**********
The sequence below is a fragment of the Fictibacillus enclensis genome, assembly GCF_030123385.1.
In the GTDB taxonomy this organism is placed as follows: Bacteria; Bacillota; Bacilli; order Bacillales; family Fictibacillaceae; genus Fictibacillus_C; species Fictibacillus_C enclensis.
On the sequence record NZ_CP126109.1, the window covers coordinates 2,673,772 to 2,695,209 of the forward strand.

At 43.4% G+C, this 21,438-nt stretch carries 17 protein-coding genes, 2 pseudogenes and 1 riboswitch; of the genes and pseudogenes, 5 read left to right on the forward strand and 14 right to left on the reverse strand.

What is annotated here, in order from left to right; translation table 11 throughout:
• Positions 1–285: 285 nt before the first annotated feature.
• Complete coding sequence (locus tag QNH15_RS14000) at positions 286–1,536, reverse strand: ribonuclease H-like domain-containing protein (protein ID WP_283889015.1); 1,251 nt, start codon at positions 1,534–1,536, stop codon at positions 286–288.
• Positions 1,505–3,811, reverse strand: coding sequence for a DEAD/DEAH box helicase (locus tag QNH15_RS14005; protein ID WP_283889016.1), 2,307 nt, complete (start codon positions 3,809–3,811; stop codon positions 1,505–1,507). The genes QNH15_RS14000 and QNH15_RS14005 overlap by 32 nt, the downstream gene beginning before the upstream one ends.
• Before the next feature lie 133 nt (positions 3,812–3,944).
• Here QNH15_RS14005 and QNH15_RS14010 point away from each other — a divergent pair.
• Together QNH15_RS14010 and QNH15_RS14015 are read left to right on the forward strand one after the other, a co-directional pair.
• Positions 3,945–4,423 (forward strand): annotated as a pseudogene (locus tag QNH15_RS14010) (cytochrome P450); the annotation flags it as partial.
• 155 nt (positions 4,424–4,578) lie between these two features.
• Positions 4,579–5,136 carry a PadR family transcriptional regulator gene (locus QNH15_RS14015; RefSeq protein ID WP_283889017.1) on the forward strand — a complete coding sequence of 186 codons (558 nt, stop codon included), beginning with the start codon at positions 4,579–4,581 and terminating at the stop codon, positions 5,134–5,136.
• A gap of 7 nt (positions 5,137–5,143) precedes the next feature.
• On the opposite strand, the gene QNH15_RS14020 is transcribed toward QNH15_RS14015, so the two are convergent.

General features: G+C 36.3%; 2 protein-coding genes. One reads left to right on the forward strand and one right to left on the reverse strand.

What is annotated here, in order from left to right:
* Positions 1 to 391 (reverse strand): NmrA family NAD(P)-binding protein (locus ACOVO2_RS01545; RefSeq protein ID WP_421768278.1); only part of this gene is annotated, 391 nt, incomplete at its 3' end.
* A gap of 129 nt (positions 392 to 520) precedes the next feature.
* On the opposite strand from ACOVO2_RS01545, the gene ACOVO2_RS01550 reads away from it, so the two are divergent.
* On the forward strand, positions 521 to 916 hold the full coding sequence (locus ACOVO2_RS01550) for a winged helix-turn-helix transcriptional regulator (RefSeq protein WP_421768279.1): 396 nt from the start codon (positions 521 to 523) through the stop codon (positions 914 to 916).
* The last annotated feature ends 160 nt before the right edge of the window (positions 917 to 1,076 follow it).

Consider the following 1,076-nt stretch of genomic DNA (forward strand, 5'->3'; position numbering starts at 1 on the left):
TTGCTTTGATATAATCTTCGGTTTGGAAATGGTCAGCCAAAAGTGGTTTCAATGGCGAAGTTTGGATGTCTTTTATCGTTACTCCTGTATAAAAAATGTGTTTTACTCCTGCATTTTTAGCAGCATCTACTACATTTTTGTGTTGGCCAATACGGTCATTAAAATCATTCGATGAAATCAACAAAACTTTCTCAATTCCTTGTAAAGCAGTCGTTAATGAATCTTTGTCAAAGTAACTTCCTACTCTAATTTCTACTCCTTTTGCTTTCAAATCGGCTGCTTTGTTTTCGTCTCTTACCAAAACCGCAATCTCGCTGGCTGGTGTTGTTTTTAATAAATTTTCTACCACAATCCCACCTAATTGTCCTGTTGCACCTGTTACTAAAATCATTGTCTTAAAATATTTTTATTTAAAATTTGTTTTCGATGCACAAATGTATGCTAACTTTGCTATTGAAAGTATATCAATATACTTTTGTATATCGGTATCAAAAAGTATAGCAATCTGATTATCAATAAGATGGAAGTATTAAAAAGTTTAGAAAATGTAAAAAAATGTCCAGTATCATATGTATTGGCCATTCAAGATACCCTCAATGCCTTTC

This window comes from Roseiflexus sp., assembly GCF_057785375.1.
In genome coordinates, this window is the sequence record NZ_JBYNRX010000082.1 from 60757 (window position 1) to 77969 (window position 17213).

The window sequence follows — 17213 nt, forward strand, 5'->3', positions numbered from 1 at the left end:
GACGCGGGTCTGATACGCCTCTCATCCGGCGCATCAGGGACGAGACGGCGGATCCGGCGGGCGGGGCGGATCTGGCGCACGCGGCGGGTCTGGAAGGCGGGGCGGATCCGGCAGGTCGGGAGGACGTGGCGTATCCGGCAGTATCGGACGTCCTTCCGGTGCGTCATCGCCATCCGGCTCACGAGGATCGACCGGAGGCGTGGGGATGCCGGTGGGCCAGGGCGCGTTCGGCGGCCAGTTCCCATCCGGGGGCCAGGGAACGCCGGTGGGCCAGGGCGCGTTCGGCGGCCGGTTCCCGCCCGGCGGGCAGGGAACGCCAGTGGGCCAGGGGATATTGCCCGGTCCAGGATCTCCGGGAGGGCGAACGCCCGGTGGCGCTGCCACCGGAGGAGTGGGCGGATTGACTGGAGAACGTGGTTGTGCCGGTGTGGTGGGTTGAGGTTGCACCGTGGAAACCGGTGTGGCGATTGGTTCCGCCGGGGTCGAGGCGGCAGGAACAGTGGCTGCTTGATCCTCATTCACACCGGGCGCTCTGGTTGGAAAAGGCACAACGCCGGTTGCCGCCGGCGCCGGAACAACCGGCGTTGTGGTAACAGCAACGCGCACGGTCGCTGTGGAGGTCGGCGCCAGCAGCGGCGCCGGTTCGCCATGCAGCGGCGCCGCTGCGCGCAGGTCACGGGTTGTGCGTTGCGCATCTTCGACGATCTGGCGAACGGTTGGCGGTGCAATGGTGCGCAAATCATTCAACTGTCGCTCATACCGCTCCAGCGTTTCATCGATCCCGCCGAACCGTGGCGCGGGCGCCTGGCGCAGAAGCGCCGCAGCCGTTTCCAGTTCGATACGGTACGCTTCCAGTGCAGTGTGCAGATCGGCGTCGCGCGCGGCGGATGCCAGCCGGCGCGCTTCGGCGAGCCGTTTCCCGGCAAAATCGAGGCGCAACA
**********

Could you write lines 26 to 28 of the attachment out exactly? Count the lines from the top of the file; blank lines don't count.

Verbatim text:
This window comes from Roseiflexus sp., assembly GCF_057785375.1.
In genome coordinates, this window is the sequence record NZ_JBYNRX010000082.1 from 60757 (window position 1) to 77969 (window position 17213).

The window sequence follows — 17213 nt, forward strand, 5'->3', positions numbered from 1 at the left end: